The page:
Control of overhead watering is one of the main reasons most people grow phalaenopsis indoors. It’s easier to keep the crown of the plant dry and disease-free. An obvious question comes to mind: how do the plants grow in the wet jungle? In their native habitats, phalaenopsis orchids don’t grow in pots with the crown upright. The plants grow attached to trees, with leaves tilted to one side (or even hanging down!) so that rainwater runs off the leaves and does not collect in the crown of the plant. If you can provide the shady, humid conditions these plants love, you can grow phalaenopsis this way in baskets of sphagnum moss, or even mounted on a slab of cork bark or driftwood.
The tall inflorescences we love so much have to be staked and trained. Once the flower spike begins to grow, it’s important that the plant not be moved relative to the light source. The spike will grow towards the light and can develop undesirable twists, kinks and bends if the plant’s position is changed. You’ll also want to stake the spike to help it grow upright, and to support the weight of the flowers. There are a number of staking materials available. We like to use lengths of rigid bamboo, as this looks more natural, but wire stakes work well, too. Use very soft wire or raffia to tie the inflorescence to the stake.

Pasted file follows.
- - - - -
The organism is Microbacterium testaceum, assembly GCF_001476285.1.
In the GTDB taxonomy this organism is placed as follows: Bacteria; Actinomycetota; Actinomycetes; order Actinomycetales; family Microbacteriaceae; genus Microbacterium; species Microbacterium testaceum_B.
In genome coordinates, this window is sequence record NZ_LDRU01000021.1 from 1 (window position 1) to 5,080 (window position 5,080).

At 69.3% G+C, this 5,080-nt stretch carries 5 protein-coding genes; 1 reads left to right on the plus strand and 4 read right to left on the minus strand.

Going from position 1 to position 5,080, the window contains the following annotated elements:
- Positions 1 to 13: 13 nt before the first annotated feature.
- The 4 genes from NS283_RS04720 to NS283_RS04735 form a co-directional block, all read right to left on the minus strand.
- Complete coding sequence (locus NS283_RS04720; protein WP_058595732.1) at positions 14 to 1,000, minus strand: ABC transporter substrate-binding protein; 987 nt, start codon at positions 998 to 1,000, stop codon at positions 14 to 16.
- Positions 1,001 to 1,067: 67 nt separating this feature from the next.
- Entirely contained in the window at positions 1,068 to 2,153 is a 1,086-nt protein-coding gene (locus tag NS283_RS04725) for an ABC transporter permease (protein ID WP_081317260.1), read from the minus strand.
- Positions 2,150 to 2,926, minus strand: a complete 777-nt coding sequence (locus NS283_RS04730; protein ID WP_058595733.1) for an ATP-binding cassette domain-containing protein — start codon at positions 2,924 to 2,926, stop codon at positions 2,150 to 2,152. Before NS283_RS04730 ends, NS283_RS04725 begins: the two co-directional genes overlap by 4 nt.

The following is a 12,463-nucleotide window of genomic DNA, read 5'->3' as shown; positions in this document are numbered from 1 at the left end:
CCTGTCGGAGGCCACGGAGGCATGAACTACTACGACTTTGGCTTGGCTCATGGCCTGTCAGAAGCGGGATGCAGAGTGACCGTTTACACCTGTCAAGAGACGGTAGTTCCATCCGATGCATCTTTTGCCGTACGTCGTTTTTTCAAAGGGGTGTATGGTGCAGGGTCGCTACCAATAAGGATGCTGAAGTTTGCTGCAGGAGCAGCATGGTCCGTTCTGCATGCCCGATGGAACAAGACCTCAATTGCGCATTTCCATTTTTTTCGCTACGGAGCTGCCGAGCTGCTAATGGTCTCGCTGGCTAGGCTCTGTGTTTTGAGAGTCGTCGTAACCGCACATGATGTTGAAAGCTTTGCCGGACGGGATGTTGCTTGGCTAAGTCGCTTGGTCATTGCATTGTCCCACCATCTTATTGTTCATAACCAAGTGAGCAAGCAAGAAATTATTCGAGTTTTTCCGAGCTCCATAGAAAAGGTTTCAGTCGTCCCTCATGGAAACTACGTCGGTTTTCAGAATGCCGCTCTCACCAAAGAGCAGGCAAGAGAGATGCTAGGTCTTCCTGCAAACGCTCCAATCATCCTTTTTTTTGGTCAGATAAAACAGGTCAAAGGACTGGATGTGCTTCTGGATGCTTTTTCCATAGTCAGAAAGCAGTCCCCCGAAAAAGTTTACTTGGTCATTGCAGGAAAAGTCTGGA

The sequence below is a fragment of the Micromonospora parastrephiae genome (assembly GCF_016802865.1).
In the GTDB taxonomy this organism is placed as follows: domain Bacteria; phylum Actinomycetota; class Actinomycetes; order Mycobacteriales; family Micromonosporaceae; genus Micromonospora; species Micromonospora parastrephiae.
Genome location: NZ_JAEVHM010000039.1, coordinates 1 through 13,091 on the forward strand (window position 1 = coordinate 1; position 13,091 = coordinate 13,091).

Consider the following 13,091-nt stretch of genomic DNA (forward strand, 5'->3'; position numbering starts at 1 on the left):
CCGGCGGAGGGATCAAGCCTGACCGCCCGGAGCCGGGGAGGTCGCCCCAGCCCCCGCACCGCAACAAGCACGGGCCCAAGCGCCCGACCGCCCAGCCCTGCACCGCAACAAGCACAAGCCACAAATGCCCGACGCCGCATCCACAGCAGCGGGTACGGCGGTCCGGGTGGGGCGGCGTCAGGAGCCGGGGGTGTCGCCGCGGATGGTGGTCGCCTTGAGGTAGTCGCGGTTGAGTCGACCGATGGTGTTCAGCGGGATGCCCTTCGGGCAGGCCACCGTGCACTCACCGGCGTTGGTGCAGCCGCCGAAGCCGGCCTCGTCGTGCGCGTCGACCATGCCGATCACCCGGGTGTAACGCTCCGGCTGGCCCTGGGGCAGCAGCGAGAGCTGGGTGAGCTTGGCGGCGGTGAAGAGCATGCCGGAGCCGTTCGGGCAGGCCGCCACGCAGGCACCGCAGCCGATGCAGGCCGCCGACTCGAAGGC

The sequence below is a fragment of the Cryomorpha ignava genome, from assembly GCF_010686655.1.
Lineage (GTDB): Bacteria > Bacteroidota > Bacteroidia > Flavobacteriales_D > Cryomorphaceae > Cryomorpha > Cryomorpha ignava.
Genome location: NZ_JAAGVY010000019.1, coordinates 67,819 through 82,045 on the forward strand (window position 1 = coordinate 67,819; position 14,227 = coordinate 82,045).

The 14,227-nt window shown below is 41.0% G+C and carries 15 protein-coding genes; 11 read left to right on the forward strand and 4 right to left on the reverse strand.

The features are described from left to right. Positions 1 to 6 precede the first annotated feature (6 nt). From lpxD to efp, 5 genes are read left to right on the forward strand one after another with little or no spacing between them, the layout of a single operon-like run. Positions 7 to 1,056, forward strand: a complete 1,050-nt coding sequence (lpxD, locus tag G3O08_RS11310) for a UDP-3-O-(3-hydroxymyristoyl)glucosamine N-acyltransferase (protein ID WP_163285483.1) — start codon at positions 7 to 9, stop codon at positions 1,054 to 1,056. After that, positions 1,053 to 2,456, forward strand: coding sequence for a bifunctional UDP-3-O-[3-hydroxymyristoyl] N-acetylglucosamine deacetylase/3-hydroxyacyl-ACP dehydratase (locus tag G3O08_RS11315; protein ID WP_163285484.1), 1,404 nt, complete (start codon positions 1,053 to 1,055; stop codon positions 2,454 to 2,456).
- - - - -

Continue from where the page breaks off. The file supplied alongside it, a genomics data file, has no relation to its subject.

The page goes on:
Fertilizing – Most commonly cultivated orchids benefit from regular fertilizing, and phalaenopsis are no exception. They don’t require the heavy feeding that most vandas do, but your phalaenopsis orchids will grow better and bloom better if you fertilize them about twice a month with a balanced, water-soluble fertilizer. We like Jack’s Classic 20-20-20 with minor elements, but any balanced fertilizer will do. To help stimulate roots and flowers, we add 1/4 teaspoon of SuperThrive vitamin/hormone solution to the fertilizer solution, and substitute Jack’s Bloom Booster (10-30-20) formula every third or fourth feeding.